Rest here for a while. Find refreshment in the wellspring of this present mystery, in the mystery of presence. When you take the elevator back up into the business of managing a world and living your life, you will be free to live with a higher purpose in mind.


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No Use for God

What NextReligion is to spirituality as meaning is to mystery, as god is to ground, as belief is to faith, and as body is to soul – if we can resist the old habit of making the second term of each pair into some separate and metaphysical “thing.” These pairs are paradoxical, not antagonistic or merely “coexistent.” Spirituality finds “body” and expression in religion, not inside it but as it. Faith as release to the grounding mystery of existence is translated and becomes “useful” as timely (relevant) and meaningful belief.

Misunderstanding and complications arise at the very start (or shortly thereafter), in our impulse to label and define what is essentially unnameable. When that happens, mystery becomes (is turned into) just another name for what we don’t understand – yet. Faith becomes Christian, Muslim, or Buddhist faith, then “the” (one true) faith, which really means the set of beliefs that is supernaturally revealed or fully enlightened.

God is a name, an idea, a representation of something that isn’t a thing. The ground does not “stand out” (ex-ist) in the field of identities and relationships, but is merely another name (a metaphor in this case) for that out of which everything else stands, and back into which it will all eventually return. That grounding mystery is experienced in those moments when you can let go of meaning, let go of thought, and let go of “me.”

Faith is yet another name, a noun that is really a verb, a way of be-ing and living in communion with the present mystery of reality.

As I have tried to explain post-theism, some have heard me advocating for a new kind of postmodern atheism. It sounds to them as if I’m rejecting god and wanting to discredit religion as so much mythological literalism and metaphysical malarkey. There is that. But at its best, religion can be a helpful servant to spirituality, and god can be a relevant representation of the grounding mystery. The problem is that religion is not very often at its best.

You can’t resolve the errors in religion by digging deeper into its scriptures and refining its doctrines. It’s not about clarifying your concept of god, or making it “big” enough to contain all the attributes that a perfect and supreme being should properly have. No matter what you might try on that side of the threshold of the paradoxes mentioned above, you are still only straightening up and rearranging boxes.

Spirituality comes before religion, though not in the temporal sense of “before.” It inspires (breathes life into) religion, but it can’t connect to your life without the “system of utilities” that religion provides. In religion god is useful for making the world, providing for our needs, giving us purpose, supervising our progress in morality and settling the score at the end. God can become so useful, in fact, that we lose sight of his/her “first use,” which was to re-present the mystery and give us a way of relating ourselves meaningfully to it.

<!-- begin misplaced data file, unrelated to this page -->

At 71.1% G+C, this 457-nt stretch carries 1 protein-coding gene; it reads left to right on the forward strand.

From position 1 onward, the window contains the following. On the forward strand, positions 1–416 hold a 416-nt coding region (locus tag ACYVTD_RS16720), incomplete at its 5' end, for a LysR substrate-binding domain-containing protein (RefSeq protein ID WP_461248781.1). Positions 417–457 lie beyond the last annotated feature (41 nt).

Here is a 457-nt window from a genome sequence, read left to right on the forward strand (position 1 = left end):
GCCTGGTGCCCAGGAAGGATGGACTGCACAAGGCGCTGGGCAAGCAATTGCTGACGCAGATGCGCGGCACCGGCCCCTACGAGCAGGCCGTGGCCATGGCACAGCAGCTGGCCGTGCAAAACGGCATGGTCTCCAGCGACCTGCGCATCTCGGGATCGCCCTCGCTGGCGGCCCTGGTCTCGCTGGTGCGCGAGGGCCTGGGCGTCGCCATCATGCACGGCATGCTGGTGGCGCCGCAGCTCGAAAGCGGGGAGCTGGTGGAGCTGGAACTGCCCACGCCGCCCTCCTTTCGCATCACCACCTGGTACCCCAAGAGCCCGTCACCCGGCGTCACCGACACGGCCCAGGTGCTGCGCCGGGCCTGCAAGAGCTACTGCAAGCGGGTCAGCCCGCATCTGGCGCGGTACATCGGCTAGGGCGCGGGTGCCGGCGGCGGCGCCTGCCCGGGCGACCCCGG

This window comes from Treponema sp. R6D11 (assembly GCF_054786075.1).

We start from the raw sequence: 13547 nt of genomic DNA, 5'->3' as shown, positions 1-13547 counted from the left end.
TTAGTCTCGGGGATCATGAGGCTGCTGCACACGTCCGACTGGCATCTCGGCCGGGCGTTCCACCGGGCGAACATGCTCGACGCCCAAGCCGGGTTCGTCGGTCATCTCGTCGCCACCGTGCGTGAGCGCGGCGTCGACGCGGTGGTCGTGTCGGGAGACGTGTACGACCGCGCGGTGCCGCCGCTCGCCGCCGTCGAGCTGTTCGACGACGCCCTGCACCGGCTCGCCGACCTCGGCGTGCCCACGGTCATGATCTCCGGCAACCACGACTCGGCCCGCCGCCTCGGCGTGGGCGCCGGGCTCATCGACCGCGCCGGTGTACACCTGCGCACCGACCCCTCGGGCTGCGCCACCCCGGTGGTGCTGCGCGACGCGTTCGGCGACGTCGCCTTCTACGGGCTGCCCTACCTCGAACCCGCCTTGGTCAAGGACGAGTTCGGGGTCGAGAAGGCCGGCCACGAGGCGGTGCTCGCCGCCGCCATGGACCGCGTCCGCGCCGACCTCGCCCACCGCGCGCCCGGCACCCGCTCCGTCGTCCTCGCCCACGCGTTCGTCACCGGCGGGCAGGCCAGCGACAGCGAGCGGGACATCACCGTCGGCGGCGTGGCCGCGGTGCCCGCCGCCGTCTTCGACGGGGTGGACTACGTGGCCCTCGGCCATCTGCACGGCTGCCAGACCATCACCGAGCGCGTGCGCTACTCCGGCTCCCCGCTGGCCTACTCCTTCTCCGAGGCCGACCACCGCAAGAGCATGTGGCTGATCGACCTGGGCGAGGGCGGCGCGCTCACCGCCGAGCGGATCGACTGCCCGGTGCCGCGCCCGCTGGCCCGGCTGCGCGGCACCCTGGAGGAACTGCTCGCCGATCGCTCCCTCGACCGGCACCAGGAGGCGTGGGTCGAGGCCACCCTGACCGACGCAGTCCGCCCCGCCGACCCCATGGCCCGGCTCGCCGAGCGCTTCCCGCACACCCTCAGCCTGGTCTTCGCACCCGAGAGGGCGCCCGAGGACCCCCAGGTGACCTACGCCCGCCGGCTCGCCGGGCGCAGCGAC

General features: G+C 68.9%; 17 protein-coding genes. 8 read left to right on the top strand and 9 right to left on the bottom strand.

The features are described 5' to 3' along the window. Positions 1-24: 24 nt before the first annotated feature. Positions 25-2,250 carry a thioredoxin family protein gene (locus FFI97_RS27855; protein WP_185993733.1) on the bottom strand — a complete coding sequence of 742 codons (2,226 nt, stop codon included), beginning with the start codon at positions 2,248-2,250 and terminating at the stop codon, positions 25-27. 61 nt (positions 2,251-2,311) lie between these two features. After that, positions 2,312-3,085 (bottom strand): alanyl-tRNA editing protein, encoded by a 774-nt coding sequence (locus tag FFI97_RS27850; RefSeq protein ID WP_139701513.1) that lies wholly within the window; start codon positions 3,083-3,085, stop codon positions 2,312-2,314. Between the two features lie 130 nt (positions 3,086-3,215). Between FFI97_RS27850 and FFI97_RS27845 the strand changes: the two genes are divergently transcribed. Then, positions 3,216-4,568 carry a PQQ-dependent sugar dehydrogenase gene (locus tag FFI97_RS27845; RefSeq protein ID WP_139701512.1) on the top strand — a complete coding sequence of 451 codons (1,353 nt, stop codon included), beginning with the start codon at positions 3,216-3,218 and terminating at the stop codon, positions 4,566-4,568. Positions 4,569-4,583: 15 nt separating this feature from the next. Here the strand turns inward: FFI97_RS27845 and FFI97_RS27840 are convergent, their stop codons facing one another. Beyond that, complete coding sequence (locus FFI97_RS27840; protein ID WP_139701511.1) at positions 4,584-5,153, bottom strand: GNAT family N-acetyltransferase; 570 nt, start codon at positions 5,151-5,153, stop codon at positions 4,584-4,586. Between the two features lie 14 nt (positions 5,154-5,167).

Religious formation can be thought of as the development of a “vehicle” for the evolution of human spirituality. As life evolves through the adaptation of an organism to the conditions and challenges of its environment, so does spirituality evolve through the ability of religion to stay grounded and adapt to the changing circumstances. “True” religion – if I dare use the term – is one that is spiritually rooted in the timeless mystery and usefully current to the concerns of our time.

While religion has a thousand uses for god, spirituality has none. It should make sense by now that I am not arguing for atheism. Indeed atheism and its “opponent,” theism, are both on the religion side of things. Together they constitute a warring dualism rather than a creative paradox, as they both (at least in the context of their debate) effectively ignore the grounding mystery that cannot be named (or unnamed). I see religion and religion’s god as very useful, but they are not ultimately the concern of faith.

As the developmental vehicle of human spirituality, religion began with the question, “What will we name this mystery, and what does it mean to us?” Through the course of its long history, religion has been very busy – naming, mythologizing, coordinating, instructing, sanctioning, authorizing, proselytizing, defending, condemning, justifying abuse, violence and exploitation in the name of its god. Many, many people have left religion because of its violations of ethical sensibility, its sometimes ruthless control tactics, the way it tries to motivate conformity through fear, and its frequent dismissal of reason and rational inquiry.

Although I strongly support anyone wanting to get out of a corrupt and abusive religion, it’s not this corruption that presses me to explore the promise of post-theism. As long as identity is our preoccupation and ego is controlling the game, we will continue to see dogmatism, bigotry, and violence in our religions and across the cultures. I suppose that some of the more articulate and outspoken atheists really just want to remove the baby so we can throw out the bathwater.

Post-theism doesn’t really care about denying or defending god, however. Instead it is interested in spirituality after religion – but not temporally after, since spirituality will always need embodiment in and as religion. The “after” here is more about the intention and developmental aim of religion, in the way it directs the deeper experience of spirituality into the utilities of daily life. And then what? For what purpose?

I would say, for the purpose of providing a springboard for a leap back into mystery. Beliefs must be dropped, religion must be transcended (gone beyond), and god must be left behind. We cling to our god with the same energy that we defend our ego. Religion assists in the formation of ego by projecting its god as counterpart and ideal. At some point – and I am arguing, we are at that point right now – we need to be strong enough to leap beyond even ourselves, into the grounding mystery.

We are standing now on a vantage-point at the far end of an arc through time. Religion, tribe, ego and god have been useful in getting to the point where we can now look back – and down – through this complicated formation and discern a light shining up from below.

As paradoxical as it sounds, we must arrive at the point again where we have no use for god.